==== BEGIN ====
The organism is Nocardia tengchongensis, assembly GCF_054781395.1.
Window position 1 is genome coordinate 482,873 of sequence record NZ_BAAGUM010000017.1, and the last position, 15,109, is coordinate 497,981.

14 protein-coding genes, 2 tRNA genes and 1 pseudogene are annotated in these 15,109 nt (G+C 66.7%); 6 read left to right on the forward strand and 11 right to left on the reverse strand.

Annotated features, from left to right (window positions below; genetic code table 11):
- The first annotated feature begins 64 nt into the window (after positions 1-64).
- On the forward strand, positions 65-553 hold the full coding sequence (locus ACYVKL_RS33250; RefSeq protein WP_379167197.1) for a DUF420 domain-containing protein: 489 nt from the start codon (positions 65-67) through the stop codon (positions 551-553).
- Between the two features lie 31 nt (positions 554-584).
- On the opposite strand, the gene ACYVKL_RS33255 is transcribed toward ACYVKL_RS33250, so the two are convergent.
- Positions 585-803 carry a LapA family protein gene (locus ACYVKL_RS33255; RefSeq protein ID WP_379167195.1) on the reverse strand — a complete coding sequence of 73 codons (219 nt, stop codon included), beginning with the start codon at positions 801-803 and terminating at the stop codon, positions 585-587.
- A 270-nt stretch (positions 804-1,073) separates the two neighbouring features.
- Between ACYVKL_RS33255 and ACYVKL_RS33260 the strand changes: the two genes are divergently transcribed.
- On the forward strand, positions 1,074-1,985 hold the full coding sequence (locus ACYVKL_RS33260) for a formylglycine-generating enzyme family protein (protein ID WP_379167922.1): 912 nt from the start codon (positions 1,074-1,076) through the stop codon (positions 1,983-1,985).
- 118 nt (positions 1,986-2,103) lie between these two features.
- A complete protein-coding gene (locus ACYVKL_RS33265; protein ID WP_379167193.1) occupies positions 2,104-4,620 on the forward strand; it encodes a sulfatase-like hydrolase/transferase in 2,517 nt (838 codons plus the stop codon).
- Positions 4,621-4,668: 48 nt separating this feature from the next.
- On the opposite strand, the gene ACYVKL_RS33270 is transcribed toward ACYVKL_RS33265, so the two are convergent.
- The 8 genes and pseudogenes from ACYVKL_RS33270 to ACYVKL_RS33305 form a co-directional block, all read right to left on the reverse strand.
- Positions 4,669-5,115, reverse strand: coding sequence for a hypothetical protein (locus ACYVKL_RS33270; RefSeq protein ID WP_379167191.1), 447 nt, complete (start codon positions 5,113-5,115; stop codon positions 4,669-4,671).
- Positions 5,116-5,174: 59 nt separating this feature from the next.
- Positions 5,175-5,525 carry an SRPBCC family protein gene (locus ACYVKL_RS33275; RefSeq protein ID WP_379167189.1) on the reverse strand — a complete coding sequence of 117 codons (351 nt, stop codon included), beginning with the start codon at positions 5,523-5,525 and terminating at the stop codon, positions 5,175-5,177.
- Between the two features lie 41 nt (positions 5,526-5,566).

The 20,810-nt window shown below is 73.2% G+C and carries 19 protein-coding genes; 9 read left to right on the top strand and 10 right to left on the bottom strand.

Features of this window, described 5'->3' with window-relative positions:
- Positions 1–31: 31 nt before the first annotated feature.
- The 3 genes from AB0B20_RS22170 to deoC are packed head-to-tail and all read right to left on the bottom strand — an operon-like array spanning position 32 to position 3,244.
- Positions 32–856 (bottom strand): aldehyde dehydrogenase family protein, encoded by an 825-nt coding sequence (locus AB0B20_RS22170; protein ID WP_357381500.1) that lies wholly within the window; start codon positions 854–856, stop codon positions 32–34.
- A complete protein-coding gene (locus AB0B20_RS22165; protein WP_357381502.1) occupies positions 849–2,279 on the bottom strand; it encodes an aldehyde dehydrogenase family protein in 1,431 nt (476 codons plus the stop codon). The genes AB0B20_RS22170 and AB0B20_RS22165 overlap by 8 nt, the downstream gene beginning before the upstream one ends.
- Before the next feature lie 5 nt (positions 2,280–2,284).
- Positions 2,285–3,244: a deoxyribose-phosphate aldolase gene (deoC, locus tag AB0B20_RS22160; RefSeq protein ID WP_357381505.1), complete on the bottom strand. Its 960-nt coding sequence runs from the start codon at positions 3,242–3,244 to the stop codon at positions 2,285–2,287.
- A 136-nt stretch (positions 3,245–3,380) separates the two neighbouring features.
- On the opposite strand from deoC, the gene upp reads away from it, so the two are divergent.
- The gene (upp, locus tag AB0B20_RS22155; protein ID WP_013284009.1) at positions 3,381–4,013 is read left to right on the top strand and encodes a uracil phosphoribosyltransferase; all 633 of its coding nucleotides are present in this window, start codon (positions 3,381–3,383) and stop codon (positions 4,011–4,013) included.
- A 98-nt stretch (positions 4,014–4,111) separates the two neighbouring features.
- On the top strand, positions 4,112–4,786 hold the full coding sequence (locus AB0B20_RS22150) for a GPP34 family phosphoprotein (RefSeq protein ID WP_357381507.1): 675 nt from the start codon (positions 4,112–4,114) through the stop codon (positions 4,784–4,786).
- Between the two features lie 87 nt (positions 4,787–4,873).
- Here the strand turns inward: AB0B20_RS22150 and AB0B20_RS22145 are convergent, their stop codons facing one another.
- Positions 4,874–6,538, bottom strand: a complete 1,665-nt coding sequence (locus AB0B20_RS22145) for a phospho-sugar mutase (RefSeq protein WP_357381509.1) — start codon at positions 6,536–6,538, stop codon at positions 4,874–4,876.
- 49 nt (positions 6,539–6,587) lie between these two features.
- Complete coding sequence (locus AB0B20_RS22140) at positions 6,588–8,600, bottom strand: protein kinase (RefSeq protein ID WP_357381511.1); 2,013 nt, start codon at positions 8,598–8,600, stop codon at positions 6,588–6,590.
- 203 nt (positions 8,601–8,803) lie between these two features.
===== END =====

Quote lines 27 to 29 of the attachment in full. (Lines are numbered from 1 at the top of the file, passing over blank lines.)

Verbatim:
- A complete protein-coding gene (locus AB0B20_RS22165; protein WP_357381502.1) occupies positions 849–2,279 on the bottom strand; it encodes an aldehyde dehydrogenase family protein in 1,431 nt (476 codons plus the stop codon). The genes AB0B20_RS22170 and AB0B20_RS22165 overlap by 8 nt, the downstream gene beginning before the upstream one ends.
- Before the next feature lie 5 nt (positions 2,280–2,284).
- Positions 2,285–3,244: a deoxyribose-phosphate aldolase gene (deoC, locus tag AB0B20_RS22160; RefSeq protein ID WP_357381505.1), complete on the bottom strand. Its 960-nt coding sequence runs from the start codon at positions 3,242–3,244 to the stop codon at positions 2,285–2,287.